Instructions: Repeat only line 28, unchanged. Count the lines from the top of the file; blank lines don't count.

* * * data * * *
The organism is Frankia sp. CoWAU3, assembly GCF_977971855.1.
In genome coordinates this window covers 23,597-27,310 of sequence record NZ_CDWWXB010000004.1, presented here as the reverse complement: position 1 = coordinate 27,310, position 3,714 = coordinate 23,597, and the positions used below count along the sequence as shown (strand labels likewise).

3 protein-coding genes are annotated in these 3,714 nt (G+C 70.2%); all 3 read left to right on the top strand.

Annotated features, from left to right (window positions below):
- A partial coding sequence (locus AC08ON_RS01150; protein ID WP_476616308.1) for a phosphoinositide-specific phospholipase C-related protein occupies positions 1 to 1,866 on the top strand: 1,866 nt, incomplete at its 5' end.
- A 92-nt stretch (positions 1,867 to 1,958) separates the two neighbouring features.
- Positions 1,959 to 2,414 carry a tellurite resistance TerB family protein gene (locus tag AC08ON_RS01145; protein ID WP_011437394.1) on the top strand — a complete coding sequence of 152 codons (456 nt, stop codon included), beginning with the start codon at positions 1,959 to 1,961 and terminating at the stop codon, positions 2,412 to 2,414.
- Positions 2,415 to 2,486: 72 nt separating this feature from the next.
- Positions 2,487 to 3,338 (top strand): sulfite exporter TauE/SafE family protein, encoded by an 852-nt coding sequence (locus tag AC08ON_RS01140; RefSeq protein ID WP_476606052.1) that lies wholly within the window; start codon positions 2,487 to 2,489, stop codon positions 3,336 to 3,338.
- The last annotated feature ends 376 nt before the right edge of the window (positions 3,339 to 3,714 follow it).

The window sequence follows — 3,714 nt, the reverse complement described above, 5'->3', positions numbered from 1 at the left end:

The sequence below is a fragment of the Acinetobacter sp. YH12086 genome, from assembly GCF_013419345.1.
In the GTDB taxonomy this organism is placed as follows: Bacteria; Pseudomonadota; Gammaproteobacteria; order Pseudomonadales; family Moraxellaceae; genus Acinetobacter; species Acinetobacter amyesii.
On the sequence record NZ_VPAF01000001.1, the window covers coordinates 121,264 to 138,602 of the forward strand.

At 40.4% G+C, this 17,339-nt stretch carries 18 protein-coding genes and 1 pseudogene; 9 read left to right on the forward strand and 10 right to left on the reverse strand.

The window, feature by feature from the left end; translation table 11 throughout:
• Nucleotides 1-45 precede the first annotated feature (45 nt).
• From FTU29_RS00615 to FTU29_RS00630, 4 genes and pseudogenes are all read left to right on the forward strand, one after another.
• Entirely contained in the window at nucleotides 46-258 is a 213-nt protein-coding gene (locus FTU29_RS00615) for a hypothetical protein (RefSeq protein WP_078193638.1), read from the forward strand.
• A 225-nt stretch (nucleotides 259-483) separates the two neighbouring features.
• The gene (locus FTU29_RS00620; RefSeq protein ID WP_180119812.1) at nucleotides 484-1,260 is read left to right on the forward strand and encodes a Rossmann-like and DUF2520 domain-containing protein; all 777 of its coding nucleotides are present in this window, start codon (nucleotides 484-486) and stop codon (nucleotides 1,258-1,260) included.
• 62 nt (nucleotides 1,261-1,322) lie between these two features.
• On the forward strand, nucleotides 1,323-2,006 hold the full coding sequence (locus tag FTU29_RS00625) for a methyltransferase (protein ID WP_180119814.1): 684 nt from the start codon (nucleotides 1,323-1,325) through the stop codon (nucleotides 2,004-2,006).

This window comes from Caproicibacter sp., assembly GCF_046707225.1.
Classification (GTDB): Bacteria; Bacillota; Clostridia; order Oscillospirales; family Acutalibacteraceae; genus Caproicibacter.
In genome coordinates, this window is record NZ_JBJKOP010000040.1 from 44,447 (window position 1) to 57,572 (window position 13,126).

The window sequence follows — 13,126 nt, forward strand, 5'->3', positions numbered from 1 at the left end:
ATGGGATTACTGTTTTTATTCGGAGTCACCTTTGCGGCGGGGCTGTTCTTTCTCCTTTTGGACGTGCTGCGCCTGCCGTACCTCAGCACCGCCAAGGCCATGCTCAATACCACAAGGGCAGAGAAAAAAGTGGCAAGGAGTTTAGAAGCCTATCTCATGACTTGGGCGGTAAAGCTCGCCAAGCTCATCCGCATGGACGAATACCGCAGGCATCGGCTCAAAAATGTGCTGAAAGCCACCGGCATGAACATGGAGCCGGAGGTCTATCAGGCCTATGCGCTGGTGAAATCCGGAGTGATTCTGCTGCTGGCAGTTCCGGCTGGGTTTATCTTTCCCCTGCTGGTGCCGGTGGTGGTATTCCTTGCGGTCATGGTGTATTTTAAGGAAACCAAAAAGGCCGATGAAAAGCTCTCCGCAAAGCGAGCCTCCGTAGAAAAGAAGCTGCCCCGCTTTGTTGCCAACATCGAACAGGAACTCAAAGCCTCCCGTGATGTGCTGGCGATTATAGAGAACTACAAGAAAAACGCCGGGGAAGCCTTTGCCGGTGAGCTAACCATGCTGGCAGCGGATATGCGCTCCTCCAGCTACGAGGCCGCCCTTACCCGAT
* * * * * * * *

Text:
ATGGGATTACTGTTTTTATTCGGAGTCACCTTTGCGGCGGGGCTGTTCTTTCTCCTTTTGGACGTGCTGCGCCTGCCGTACCTCAGCACCGCCAAGGCCATGCTCAATACCACAAGGGCAGAGAAAAAAGTGGCAAGGAGTTTAGAAGCCTATCTCATGACTTGGGCGGTAAAGCTCGCCAAGCTCATCCGCATGGACGAATACCGCAGGCATCGGCTCAAAAATGTGCTGAAAGCCACCGGCATGAACATGGAGCCGGAGGTCTATCAGGCCTATGCGCTGGTGAAATCCGGAGTGATTCTGCTGCTGGCAGTTCCGGCTGGGTTTATCTTTCCCCTGCTGGTGCCGGTGGTGGTATTCCTTGCGGTCATGGTGTATTTTAAGGAAACCAAAAAGGCCGATGAAAAGCTCTCCGCAAAGCGAGCCTCCGTAGAAAAGAAGCTGCCCCGCTTTGTTGCCAACATCGAACAGGAACTCAAAGCCTCCCGTGATGTGCTGGCGATTATAGAGAACTACAAGAAAAACGCCGGGGAAGCCTTTGCCGGTGAGCTAACCATGCTGGCAGCGGATATGCGCTCCTCCAGCTACGAGGCCGCCCTTACCCGAT